2. Innocentius at Carthage had a bowel condition, was “treated by medical men” with surgery but it was not successful. Second surgery was threatened with the surgeons saying “he could onle be cured by the knife. Agitated with excessive fear, he was terrified.” There was such “wailing” in the house. It seemed “like the mourning at a funeral” because of “the terror” the “pains had produced.” He was exhorted “to put his trust in God.” Then they “went to prayer ” with “earnestness and emotion, with what a flood of tears, with what groans and sobs.” When it came time for the proposed surgery, the surgeon searched and searched but there was no disease found. Augustine writes: “No words of mine can describe the joy, and praise, and thanksgiving to the merciful and almighty God which was poured from the lips of all, with tears of gladness. Let the scene be imagined rather than described!” (Augustine 2004, 22.8)
3. A woman had breast cancer and her breast was to be removed because the “physicians” said it was “incurable.” This godly woman went to “God alone by prayer. [At] Easter, she was instructed in a dream to wait for the first woman that came out from the baptistery after being baptized, and to ask her to make the sign of Christ upon her sore. She did so, and was immediately cured.” When the physician examined her and now found no cancer, he asked her what “remedy” she had used. When she told him, he spoke “with a contemptuous tone” and she fearded that “he would utter some blasphemy against Christ.”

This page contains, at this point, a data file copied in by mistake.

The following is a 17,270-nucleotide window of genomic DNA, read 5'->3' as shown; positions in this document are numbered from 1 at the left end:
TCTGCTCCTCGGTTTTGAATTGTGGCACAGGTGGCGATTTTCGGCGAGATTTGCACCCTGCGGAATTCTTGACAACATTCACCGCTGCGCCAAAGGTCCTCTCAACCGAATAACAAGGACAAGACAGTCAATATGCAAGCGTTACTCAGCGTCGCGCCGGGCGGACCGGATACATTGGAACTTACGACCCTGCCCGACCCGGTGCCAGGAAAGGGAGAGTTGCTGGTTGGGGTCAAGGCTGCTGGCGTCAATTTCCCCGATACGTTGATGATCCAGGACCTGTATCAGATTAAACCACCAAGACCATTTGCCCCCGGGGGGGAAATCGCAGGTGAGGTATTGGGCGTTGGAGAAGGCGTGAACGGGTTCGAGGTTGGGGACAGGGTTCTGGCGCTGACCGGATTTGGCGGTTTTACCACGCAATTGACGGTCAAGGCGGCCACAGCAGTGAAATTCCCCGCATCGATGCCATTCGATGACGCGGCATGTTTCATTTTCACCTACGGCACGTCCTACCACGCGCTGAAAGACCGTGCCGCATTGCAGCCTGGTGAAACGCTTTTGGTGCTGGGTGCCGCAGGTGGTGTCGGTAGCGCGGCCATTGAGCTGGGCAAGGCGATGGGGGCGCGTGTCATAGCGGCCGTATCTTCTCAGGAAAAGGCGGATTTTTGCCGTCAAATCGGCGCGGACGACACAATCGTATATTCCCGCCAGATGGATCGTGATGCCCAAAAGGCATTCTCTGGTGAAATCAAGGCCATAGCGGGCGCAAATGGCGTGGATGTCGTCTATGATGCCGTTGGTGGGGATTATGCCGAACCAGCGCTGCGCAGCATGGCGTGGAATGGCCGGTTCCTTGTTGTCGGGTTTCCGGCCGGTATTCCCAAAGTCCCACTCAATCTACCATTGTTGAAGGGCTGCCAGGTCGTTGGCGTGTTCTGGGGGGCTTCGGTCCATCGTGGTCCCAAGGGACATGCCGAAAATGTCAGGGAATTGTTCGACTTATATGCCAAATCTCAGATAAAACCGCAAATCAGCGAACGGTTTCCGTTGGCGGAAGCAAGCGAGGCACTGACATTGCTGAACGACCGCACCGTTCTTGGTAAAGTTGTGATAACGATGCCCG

He said that he thought that she would tell him of “some great [medical] discovery.” “She, shuddering at his indifference, quickly replied, ‘What great thing was it for Christ to heal a cancer, who raised one who had been four days dead’” (Augustine 2004, 22.8).
4. A Spanish priest, Eucharius, died and “by the relics of the . . . martyr [Stephen]” was “raised to life” (Augustine 2004, 22.8).
A doctor with gout was cured when he was baptised.
“An old comedian” was cured of paralysis and a hernia when he was baptised.
Hesperius, his family, cattle and servants were “suffering from the malice of evil spirits.” Through the prayers of the
elders this demon possession ceased “through God’s mercy” (Augustine 2004, 22.8).
A man with “his eye, falling out on his cheek, hung by a slender vein as by a root” was cured by the power of God.
A tax-collector, the son of a man named, Irenaeus, “his body was lying lifeless” and there was much “weeping and mourning of all.” The body was “anointed with the oil of the same martyr [Stephen]. It was done, and he revived” (Augustine 2004, 22.8).
Eleusinus’s infant son “had died” and he was placed “on the shrine fo the martyr [Stephen]” and “after prayer, which [the father poured out there with many tears, he took up his child alive” (Augustine 2004, 22.8).
I cannot record all the miracles I know. . . For were I to be silent of all others, and to record exclusively the miracles of healing which were wrought in the district of Calama and of Hippo by means of this martyr–I mean the most glorious Stephen–they would fill many volumes. . . For when I saw, in our own times, frequent signs of the presence of divine powers similar to those which had been given of old, I desired that narratives might be written, judging that the multitude should not remain ignorant of these things (Augustine 2004, 22.8).
Read the last book of Augustine’s City of God and you’ll know that God still miraculously heals and delivers the demon possessed.
I must pause to make brief comments about . . .
Faith in the healer, relics, or in God?